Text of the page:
Adverse drug reactions due to fixed dose combinations: an observational cross sectional study


  • Roshi . Department of Pharmacology, Government Medical College, Jammu
  • Vishal R. Tandon Department of Pharmacology, Government Medical College, Jammu



Compliance, Irrational FDCs, Essential medicine list, ADR


Background: In modern world, poor compliance has been the main reason of therapeutic failure. Many factors may be responsible for this. The reasons highlighted may be adverse drug reactions (ADRs), pill burden or economic reasons. Fixed drug combinations (FDC) have helped to solve this problem. The present study was conducted to see the ADR due to fixed dose combinations.

Methods: After approval from institutional ethics committee, an observational study was conducted over a period of six months in December 2018 to May 2019 in adverse drug monitoring centre, GMC Jammu.

Results: A total number of 112 ADRs were reported during the study period. FDCs were responsible for ADRs in 64 patients and single drug was responsible in 48 patients. As per latest WHO essential drug list, irrational FDC were responsible for ADRs in 44 patients and rational FDCs were responsible for ADRs in 20 patients.

Conclusions: The results of present study underscores that drug combinations, FDC rational as well as irrational substantially contribute towards the pool of total ADRs.


Gautam CS, Saha L. Fixed dose drug combinations: rational or irrational: a view point. Br J Clin Pharmacol. 2008;65(5):795-6.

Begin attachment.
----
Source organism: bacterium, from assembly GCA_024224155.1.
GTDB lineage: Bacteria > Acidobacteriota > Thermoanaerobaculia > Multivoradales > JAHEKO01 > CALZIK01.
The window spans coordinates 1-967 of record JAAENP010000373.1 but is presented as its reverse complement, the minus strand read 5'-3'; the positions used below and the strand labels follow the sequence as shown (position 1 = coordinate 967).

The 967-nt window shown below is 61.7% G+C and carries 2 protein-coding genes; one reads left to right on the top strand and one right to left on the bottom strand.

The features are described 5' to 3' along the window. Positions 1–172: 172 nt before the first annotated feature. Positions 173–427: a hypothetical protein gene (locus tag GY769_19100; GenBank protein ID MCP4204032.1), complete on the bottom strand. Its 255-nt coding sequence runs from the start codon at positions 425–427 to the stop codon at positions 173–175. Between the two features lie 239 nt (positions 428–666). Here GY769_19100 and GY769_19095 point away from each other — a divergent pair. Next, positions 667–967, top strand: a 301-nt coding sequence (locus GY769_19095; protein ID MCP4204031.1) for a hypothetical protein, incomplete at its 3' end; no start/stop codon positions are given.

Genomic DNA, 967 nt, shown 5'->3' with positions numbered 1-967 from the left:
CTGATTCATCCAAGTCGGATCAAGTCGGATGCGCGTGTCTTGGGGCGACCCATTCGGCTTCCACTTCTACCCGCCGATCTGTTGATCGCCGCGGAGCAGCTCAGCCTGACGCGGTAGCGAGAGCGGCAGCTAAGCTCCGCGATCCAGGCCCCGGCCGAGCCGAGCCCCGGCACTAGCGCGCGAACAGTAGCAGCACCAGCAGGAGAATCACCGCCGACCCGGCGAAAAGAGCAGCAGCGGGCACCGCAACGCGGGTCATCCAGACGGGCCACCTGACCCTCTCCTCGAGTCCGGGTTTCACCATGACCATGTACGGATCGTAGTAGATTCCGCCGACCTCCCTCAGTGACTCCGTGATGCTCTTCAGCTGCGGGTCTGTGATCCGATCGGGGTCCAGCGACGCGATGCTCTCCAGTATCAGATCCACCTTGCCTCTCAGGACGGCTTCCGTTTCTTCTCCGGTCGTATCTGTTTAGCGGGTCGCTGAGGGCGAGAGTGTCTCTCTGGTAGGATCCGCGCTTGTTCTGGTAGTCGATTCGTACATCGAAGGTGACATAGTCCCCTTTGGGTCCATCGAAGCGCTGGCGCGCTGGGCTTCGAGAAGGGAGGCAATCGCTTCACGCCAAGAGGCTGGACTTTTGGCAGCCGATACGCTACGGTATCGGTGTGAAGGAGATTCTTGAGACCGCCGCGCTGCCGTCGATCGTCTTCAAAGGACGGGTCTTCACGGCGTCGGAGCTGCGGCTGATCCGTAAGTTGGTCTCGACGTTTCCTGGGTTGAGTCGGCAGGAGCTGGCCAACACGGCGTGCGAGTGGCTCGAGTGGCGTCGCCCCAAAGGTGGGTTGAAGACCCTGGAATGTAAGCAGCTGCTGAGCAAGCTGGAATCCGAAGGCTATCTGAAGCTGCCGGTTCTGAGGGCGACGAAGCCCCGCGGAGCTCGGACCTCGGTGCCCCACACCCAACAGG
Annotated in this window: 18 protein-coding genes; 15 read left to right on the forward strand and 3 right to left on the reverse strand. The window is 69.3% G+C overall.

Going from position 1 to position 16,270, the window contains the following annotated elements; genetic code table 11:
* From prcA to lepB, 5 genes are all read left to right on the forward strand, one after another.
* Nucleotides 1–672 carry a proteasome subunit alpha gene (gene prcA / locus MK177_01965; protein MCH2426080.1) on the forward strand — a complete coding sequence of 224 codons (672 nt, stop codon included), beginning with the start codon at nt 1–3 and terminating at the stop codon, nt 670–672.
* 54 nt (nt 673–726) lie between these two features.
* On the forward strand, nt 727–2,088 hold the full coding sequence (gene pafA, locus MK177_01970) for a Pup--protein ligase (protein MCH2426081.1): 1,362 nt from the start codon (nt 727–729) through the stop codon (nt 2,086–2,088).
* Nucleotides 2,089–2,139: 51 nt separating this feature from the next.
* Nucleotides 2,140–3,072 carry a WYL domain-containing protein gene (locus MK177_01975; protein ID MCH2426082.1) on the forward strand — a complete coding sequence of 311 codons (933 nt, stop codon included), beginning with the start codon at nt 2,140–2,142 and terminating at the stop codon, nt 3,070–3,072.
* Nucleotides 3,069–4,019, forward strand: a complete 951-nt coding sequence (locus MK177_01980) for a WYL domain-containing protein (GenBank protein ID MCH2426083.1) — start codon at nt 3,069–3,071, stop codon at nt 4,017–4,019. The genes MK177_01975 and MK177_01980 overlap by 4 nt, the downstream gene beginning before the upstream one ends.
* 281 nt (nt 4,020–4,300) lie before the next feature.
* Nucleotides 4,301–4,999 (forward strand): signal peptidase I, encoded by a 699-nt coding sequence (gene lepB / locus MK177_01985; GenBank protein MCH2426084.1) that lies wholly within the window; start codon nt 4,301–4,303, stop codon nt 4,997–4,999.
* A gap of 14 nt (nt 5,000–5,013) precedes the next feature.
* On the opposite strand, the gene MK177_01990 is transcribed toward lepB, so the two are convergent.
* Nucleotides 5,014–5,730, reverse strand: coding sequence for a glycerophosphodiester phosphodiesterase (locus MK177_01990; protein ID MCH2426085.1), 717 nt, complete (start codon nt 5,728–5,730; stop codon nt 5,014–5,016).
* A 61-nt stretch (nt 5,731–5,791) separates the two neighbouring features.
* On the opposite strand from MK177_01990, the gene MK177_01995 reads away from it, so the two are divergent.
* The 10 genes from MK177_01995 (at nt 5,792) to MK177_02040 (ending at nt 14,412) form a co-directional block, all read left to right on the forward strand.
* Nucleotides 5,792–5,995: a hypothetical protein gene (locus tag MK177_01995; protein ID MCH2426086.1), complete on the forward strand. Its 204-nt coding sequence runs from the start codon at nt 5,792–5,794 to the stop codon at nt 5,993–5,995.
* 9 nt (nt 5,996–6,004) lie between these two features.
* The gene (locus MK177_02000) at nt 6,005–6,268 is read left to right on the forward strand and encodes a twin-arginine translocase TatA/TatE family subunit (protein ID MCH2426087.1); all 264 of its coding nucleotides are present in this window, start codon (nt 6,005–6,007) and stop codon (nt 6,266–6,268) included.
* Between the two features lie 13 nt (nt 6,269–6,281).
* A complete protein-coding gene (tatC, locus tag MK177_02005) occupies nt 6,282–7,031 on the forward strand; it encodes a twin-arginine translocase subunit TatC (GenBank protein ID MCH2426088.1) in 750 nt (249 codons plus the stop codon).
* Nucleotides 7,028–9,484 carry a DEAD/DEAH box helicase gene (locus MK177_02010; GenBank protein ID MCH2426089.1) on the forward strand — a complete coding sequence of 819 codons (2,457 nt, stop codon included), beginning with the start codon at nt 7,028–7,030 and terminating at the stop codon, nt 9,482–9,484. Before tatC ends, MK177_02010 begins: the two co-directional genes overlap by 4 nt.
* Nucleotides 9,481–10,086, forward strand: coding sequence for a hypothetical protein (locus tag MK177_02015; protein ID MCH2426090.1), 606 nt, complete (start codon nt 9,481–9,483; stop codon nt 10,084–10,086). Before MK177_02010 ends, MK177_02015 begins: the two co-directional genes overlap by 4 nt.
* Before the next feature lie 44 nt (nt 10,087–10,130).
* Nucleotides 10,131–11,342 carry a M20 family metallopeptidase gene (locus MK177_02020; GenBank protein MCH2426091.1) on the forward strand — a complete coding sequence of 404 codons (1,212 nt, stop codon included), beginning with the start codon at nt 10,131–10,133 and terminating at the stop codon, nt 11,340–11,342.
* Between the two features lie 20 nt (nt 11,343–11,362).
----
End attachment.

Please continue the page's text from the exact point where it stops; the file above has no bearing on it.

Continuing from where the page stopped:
Sreedhar D, Subramanian G, Udupa N. Combination drugs: are they rational. Curr Sci. 2006;91:406.

Roy V, Malhotra R, Tayal V, Bansal A, Gupta KS. Fixed dose combinations for cough and common cold in India: an assessment of availability and rationality. Fundam Clin Pharmacol. 2011;25(2):258-66.

Goswami N, Gandhi A, Patel P, Dikshit R. An evaluation of knowledge, attitude and practices about prescribing fixed dose combinations among resident doctors. Perspect Clin Res. 2013;4(2):130-5.

Desai P, Patel S, Shah R, Desai S. A comprehensive evaluation of rationality of cough and cold medicines available in Indian market. J Indian Med Assoc. 2013;111(2):94-8.

Poudel A, Palaian S, Shankar PR, Jayasekera J, Izham MI. Irrational fixed dose combinations in Nepal: need for intervention. Kathmandu Univ Med J (KUMJ). 2008;6(23):399-405.

Field TS, Gurwitz JH, Avom J, McCormick D, Jain S, Eckler M, et al. Risk factors for adverse drug events among nursing home residents. Arch Intern Med. 2001;161:1629- 34.

Edwards IR, Arsonson JK. Adverse drug reactions: definitions, diagnosis and management. Lancet. 2000;3:1255-9.

Naranjo CA, Busto U, Sellers EM, S, et al. A method for estimating the probability of adverse drug reactions. Clin Pharmacol Ther. 1981; 30:239-45.

Tandon VR, Sharma S, Mahajan S, Khajuria V, Mahajan V, Prakash C. Antihypertensive drug prescription patterns, rationality, and adherence to Joint National Committee-7 hypertension treatment guidelines among Indian postmenopausal women. J Midlife Health. 2014 ;5(2):78-83.

Tandon VR, Chandail V, Khajuria V, Gillani Z. Gastrointestinal bleed induced by a fixed dose combination of rabeprazole and diclofenac sodium. Indian J Pharmacol. 2014;46(5):555-6.

Tandon VR, Mahajan A, Khajuria V, Gillani ZH. Angioedema due to fixed dose combination of telmisartan plus ramipril. J Pharmacol Pharmacother. 2014;5(3):214-6.

Wirtz VJ, Mol PG, Verdijk J, Vander Stichele RH, Taxis K. Use of antibacterial fixed-dose combinations in the private sector in eight Latin American Countries between 1999 and 2009. Trop Med Int Health. 2013;18(4):416-25.

Khjauria V, Tandon VR, Rani N, Roshi, Gupta S, Choudhary S, et al. Profile of adverse drug reactions with fixed drug combinations: how big is the problem?. JK Science. 2015;17(1):33-7.




How to Cite

., R., & Tandon, V. R. (2019). Adverse drug reactions due to fixed dose combinations: an observational cross sectional study. International Journal of Basic & Clinical Pharmacology, 8(11), 2412–2415.



Original Research Articles